What is the HALO Effect?

The halo effect (also called the halo error) is the tendency for positive impressions of a person, company, brand or product in one area to positively influence one's opinion or feelings in other areas. Halo effect is “the name given to the phenomenon whereby evaluators tend to be influenced by their previous judgments of performance or personality. The halo effect which is a cognitive bias can possibly prevent someone from accepting a person, or a product or a brand based on the idea of an unfounded belief on which is good or bad.


The term was coined by Edward Thorndike. A simplified example of the halo effect is when an individual noticing that the person in the photograph is attractive, well groomed, and properly attired, assumes, using a mental heuristic, that the person in the photograph is a good person based upon the rules of that individual's social concept. This constant error in judgment is reflective of the individual's preferences, prejudices, ideology, aspirations, and social perception 


The halo effect was originally identified in 1907 by the American psychologist Frederick L. Wells (1884-1964).[35] However, it was only officially recognized in 1920 with empirical evidence provided by the psychologist Edward Thorndike(1874-1949).[35] Edward Thorndike was the first to say the halo effect is a specific cognitive bias in which one aspect of the person, brand, product, or institution affects one's thoughts or judgment of the entity's other aspects or dimensions.[36] Thorndike, an early behaviorist, was an important contributor to the study of the psychology of learning. He gave the phenomenon its name in his 1920 article "A Constant Error in Psychological Ratings".[4] In "Constant Error", Thorndike set out to replicate the study in hopes of pinning down the bias that he thought was present in these ratings. Subsequent researchers have studied it in relation to attractiveness and its bearing on the judicial and educational systems.[16] Thorndike originally coined the term referring only to people; however, its use has been greatly expanded especially in the area of brand marketing.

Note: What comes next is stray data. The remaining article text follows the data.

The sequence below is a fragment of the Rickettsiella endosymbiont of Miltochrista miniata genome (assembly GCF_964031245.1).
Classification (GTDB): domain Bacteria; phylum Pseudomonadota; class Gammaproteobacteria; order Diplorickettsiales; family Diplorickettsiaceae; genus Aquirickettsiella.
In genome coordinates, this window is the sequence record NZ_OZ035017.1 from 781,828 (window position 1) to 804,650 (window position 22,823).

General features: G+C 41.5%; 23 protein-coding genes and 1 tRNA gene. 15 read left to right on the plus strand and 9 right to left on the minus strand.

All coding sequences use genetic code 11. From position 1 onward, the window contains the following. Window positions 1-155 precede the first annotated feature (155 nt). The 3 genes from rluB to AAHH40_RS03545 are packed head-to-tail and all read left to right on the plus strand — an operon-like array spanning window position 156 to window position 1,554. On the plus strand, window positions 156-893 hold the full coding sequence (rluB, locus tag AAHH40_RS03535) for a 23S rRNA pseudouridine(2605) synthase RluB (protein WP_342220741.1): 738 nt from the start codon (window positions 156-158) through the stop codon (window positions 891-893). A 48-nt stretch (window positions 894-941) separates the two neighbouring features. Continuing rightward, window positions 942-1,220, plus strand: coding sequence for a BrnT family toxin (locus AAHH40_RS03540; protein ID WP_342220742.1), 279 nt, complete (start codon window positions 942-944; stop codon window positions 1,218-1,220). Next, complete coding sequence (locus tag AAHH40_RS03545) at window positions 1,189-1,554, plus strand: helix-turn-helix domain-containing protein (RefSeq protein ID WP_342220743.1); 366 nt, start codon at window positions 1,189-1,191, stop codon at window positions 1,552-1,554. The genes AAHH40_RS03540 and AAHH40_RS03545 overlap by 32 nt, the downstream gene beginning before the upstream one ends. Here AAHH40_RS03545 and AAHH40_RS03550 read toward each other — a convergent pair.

The halo effect is a perception distortion (or cognitive bias) that affects the way people interpret the information about someone that they have formed a positive gestalt (way people form impressions of others) with. It is a type of immediate judgement discrepancy where a person making an initial assessment of another person, place, or thing will assume ambiguous information based upon strong information. The halo effect is an evaluation by an individual and can affect the perception of a decision, action, idea, business, person, group, entity, or other whenever concrete data is generalised or influences ambiguous information. 


The term halo effect is used in marketing to explain customer bias toward certain products because of favorable experience with other products made by the same company. It is used in the part of brand marketing called "line extensions." One common halo effect is when the perceived positive features of a particular item extend to a broader brand. A notable example is the manner in which the popularity of Apple's iPod generated enthusiasm for the corporation's other products. Advertising often makes use of television shows, movies and those who star in them, to promote products via halo effect.

In the automotive industry, exotic, limited production luxury models or low-volume sports cars made by a manufacturer's racing, motorsports, or in-house modification teams, are sometimes referred as "halo cars" for the effect they are intended to produce on selling other vehicles within the make.

Advertising in one channel has been shown to have a halo effect on advertising in another channel.

The term "halo effect" has also been applied to human rights organizations that have used their status to move away from their stated goals.


A person's attractiveness has also been found to produce a halo effect. Attractiveness provides a valuable aspect of the halo effect to consider because of its multifaceted nature; attractiveness may be influenced by several specific traits. These perceptions of attractiveness may affect judgments tied to personality traits. People perceived as being more attractive were more likely to be perceived as trustworthy and friendly. What this suggests is that perceptions of attractiveness may influence a variety of other traits, which supports the concept of the halo effect.

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